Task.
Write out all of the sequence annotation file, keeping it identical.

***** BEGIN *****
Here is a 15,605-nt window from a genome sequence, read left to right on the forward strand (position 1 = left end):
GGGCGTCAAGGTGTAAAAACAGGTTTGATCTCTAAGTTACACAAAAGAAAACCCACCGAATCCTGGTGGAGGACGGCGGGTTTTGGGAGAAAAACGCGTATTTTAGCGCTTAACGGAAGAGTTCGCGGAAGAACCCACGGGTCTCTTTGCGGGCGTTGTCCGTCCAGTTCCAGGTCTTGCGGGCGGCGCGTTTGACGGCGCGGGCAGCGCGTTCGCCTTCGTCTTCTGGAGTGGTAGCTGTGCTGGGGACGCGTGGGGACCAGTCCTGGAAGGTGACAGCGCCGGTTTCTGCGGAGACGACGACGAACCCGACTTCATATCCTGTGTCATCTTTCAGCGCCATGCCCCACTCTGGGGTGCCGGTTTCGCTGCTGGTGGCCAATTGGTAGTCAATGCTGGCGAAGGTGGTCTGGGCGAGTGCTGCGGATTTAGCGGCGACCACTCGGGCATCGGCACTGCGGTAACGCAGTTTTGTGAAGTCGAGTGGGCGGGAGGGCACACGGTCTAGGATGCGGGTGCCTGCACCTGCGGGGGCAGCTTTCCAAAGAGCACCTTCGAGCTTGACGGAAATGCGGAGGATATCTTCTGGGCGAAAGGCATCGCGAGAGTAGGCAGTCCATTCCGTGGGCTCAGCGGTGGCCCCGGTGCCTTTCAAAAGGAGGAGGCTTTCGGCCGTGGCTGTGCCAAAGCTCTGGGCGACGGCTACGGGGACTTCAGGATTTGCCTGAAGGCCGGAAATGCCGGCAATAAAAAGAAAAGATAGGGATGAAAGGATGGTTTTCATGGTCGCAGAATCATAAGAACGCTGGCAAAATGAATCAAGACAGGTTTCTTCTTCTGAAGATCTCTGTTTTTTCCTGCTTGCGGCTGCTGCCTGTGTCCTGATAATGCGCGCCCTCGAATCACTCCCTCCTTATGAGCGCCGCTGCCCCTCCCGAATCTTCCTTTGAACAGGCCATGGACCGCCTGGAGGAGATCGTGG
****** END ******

Here is a 15,605-nt window from a genome sequence, read left to right on the forward strand (position 1 = left end):
GGGCGTCAAGGTGTAAAAACAGGTTTGATCTCTAAGTTACACAAAAGAAAACCCACCGAATCCTGGTGGAGGACGGCGGGTTTTGGGAGAAAAACGCGTATTTTAGCGCTTAACGGAAGAGTTCGCGGAAGAACCCACGGGTCTCTTTGCGGGCGTTGTCCGTCCAGTTCCAGGTCTTGCGGGCGGCGCGTTTGACGGCGCGGGCAGCGCGTTCGCCTTCGTCTTCTGGAGTGGTAGCTGTGCTGGGGACGCGTGGGGACCAGTCCTGGAAGGTGACAGCGCCGGTTTCTGCGGAGACGACGACGAACCCGACTTCATATCCTGTGTCATCTTTCAGCGCCATGCCCCACTCTGGGGTGCCGGTTTCGCTGCTGGTGGCCAATTGGTAGTCAATGCTGGCGAAGGTGGTCTGGGCGAGTGCTGCGGATTTAGCGGCGACCACTCGGGCATCGGCACTGCGGTAACGCAGTTTTGTGAAGTCGAGTGGGCGGGAGGGCACACGGTCTAGGATGCGGGTGCCTGCACCTGCGGGGGCAGCTTTCCAAAGAGCACCTTCGAGCTTGACGGAAATGCGGAGGATATCTTCTGGGCGAAAGGCATCGCGAGAGTAGGCAGTCCATTCCGTGGGCTCAGCGGTGGCCCCGGTGCCTTTCAAAAGGAGGAGGCTTTCGGCCGTGGCTGTGCCAAAGCTCTGGGCGACGGCTACGGGGACTTCAGGATTTGCCTGAAGGCCGGAAATGCCGGCAATAAAAAGAAAAGATAGGGATGAAAGGATGGTTTTCATGGTCGCAGAATCATAAGAACGCTGGCAAAATGAATCAAGACAGGTTTCTTCTTCTGAAGATCTCTGTTTTTTCCTGCTTGCGGCTGCTGCCTGTGTCCTGATAATGCGCGCCCTCGAATCACTCCCTCCTTATGAGCGCCGCTGCCCCTCCCGAATCTTCCTTTGAACAGGCCATGGACCGCCTGGAGGAGATCGTGG